NASA has reviewed the data from the rehearsal and determined the testing campaign is complete. The agency will roll SLS and Orion back to the Vehicle Assembly Building (VAB) at Kennedy next week to prepare the rocket and spacecraft for launch and repair a leak detected during the most recent rehearsal. NASA plans to return SLS and Orion to the pad for launch in late August. NASA will set a specific target launch date after replacing hardware associated with the leak.


Two months to replace some leaking hardware? I guess it takes a while for that order to get shipped from China.


Were you thinking “wet t-shirt”? In the end, it turned out to be a “brown pants” type of situation. Saddened by what appears to be a consistent stream of program management incompetence.


As a former Navy man, I have had many a “wet t-shirt” events ruined because of “program management incompetence.”


NASA has produced a five minute PR hype video, “We Are Capable”, about the forthcoming unmanned Artemis I flight to the Moon.

The first successful unmanned mission to orbit the Moon was the Soviet Luna 10 probe, which entered lunar orbit on 1966-04-03. It did not, however, have its own special text font with the bottom of the characters cut off or a promotional video featuring the vibrant diversity of the “Luna Generation”.


Oh, the grand old Duke of York,
He had ten thousand men;
He marched them up to the top of the hill,
And he marched them down again.

When they were up, they were up,
And when they were down, they were down,
And when they were only halfway up,
They were neither up nor down.
                  — English children’s nursery rhyme

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Baffling them with BS only really works when the “them” are just as incompetent as the “baffler”.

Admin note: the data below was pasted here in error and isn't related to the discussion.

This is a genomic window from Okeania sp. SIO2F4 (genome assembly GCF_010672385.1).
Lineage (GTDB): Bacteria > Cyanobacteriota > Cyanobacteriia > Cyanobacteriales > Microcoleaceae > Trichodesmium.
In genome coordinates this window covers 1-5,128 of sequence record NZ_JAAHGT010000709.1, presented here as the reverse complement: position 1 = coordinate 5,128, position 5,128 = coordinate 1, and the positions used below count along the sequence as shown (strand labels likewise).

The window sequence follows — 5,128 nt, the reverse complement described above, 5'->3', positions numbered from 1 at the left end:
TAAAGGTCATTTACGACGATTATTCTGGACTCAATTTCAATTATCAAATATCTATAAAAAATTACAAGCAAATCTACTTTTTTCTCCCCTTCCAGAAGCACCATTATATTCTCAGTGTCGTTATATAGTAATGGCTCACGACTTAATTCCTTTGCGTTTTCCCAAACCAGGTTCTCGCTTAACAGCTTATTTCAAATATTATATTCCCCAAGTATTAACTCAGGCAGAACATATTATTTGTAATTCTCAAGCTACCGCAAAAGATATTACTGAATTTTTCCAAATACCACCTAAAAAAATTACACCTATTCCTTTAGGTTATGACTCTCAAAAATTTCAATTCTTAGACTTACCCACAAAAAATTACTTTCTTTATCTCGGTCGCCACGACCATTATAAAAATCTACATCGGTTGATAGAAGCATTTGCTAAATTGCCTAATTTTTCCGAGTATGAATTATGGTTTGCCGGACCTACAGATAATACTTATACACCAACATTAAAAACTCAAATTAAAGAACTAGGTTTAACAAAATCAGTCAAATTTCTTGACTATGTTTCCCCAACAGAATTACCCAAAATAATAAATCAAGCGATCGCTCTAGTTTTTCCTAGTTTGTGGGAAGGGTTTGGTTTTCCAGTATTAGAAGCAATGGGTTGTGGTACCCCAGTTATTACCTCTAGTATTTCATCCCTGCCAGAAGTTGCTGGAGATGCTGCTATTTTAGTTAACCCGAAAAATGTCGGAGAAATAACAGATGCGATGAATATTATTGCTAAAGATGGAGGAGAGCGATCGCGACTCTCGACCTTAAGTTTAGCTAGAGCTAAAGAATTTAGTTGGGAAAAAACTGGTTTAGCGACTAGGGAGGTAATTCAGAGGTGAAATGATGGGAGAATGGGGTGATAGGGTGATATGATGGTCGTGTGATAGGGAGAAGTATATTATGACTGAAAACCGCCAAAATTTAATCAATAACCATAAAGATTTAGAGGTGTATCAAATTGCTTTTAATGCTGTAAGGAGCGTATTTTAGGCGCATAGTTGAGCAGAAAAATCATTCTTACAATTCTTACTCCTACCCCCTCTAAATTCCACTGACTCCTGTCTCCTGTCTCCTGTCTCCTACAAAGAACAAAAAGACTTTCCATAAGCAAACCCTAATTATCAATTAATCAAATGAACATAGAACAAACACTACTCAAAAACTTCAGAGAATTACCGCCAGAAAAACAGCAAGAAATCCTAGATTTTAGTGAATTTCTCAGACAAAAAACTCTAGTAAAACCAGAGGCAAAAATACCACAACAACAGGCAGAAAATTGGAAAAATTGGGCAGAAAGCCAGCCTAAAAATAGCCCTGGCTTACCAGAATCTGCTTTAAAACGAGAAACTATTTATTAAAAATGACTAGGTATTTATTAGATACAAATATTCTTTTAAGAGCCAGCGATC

If you are so good, you don’t really need an advertisement to let others know. Today’s NASA is an example. They have been living off the accomplishments of people that occurred over a half century ago.


The old and the new: NASA SLS rolls back to the hangar with the SpaceX Crew Dragon launch pad and under-construction Starship orbital launch tower in the background.


On 2022-07-20, NASA held an Artemis I media teleconference discussing plans for proceeding to launch. Possible launch dates mentioned were 2022-08-29, 2022-09-02, and 2022-09-05.

This is an audio-only recording of the call.

Today, 2022-07-21, NASA and Northrop Grumman conducted the SLS Flight Support Booster-2 Test, static firing a five segment SLS solid rocket booster with updated components intended to be used on future flight vehicles. The static firing was at Northrop Grumman’s facility at Promontory, Utah.


On 2022-07-03, NASA held a one hour “Artemis I Big Picture Briefing” previewing the flight. Participants include NASA administrator Bill Nelson, the Artemis I mission manager, launch director, SLS program manager, and Orion program manager.